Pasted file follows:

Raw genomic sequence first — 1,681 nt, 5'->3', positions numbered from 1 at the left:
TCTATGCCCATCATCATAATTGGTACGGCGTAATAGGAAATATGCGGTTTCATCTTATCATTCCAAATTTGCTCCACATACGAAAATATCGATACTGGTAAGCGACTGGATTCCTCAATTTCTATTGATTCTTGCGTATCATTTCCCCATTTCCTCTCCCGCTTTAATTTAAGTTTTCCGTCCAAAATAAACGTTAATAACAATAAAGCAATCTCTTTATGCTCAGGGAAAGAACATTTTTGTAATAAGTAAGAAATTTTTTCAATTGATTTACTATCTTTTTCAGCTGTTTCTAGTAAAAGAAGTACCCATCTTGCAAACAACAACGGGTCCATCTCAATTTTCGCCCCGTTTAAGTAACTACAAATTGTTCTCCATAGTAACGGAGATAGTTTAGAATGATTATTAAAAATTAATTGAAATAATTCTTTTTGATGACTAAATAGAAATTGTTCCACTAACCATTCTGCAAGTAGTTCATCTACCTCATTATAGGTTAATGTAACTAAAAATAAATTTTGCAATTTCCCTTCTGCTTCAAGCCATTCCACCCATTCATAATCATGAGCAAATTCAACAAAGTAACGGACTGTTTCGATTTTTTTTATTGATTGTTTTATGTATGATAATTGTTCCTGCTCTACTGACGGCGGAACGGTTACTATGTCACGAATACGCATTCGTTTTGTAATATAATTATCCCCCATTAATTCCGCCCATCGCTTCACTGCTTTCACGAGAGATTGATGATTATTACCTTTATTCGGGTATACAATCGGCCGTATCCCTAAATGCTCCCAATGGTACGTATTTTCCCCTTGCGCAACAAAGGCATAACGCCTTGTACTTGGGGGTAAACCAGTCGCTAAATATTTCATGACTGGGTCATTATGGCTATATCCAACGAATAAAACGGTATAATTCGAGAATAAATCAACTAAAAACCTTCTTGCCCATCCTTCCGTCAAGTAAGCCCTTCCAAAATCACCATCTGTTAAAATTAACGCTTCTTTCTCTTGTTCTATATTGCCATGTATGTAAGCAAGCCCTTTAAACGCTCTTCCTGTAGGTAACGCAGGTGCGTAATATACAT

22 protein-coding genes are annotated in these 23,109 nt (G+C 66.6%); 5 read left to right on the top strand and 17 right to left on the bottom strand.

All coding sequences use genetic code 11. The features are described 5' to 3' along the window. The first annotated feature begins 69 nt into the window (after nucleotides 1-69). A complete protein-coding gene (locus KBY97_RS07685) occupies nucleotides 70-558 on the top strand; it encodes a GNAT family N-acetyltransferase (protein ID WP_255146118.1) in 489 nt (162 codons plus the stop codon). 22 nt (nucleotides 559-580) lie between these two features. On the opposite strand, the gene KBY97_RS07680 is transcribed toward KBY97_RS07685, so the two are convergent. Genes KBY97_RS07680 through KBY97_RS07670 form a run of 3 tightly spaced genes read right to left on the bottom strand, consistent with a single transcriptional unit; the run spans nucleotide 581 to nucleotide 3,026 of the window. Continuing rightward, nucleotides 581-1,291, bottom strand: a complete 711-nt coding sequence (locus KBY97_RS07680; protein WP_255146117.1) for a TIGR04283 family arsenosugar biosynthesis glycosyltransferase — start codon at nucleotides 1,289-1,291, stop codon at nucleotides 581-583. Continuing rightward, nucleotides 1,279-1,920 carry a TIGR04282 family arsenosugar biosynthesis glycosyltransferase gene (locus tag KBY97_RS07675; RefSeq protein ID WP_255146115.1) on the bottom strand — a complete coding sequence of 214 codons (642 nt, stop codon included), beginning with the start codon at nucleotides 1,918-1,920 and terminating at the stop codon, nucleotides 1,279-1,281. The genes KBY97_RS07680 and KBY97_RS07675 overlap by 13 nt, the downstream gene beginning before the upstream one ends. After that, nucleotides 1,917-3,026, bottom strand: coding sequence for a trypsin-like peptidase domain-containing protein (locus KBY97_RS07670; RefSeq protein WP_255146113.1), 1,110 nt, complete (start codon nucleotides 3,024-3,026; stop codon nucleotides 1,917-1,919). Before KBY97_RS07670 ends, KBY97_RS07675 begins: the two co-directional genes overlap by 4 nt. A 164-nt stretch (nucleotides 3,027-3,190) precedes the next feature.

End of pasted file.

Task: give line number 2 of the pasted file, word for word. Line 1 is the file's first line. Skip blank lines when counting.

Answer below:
TCTATGCCCATCATCATAATTGGTACGGCGTAATAGGAAATATGCGGTTTCATCTTATCATTCCAAATTTGCTCCACATACGAAAATATCGATACTGGTAAGCGACTGGATTCCTCAATTTCTATTGATTCTTGCGTATCATTTCCCCATTTCCTCTCCCGCTTTAATTTAAGTTTTCCGTCCAAAATAAACGTTAATAACAATAAAGCAATCTCTTTATGCTCAGGGAAAGAACATTTTTGTAATAAGTAAGAAATTTTTTCAATTGATTTACTATCTTTTTCAGCTGTTTCTAGTAAAAGAAGTACCCATCTTGCAAACAACAACGGGTCCATCTCAATTTTCGCCCCGTTTAAGTAACTACAAATTGTTCTCCATAGTAACGGAGATAGTTTAGAATGATTATTAAAAATTAATTGAAATAATTCTTTTTGATGACTAAATAGAAATTGTTCCACTAACCATTCTGCAAGTAGTTCATCTACCTCATTATAGGTTAATGTAACTAAAAATAAATTTTGCAATTTCCCTTCTGCTTCAAGCCATTCCACCCATTCATAATCATGAGCAAATTCAACAAAGTAACGGACTGTTTCGATTTTTTTTATTGATTGTTTTATGTATGATAATTGTTCCTGCTCTACTGACGGCGGAACGGTTACTATGTCACGAATACGCATTCGTTTTGTAATATAATTATCCCCCATTAATTCCGCCCATCGCTTCACTGCTTTCACGAGAGATTGATGATTATTACCTTTATTCGGGTATACAATCGGCCGTATCCCTAAATGCTCCCAATGGTACGTATTTTCCCCTTGCGCAACAAAGGCATAACGCCTTGTACTTGGGGGTAAACCAGTCGCTAAATATTTCATGACTGGGTCATTATGGCTATATCCAACGAATAAAACGGTATAATTCGAGAATAAATCAACTAAAAACCTTCTTGCCCATCCTTCCGTCAAGTAAGCCCTTCCAAAATCACCATCTGTTAAAATTAACGCTTCTTTCTCTTGTTCTATATTGCCATGTATGTAAGCAAGCCCTTTAAACGCTCTTCCTGTAGGTAACGCAGGTGCGTAATATACAT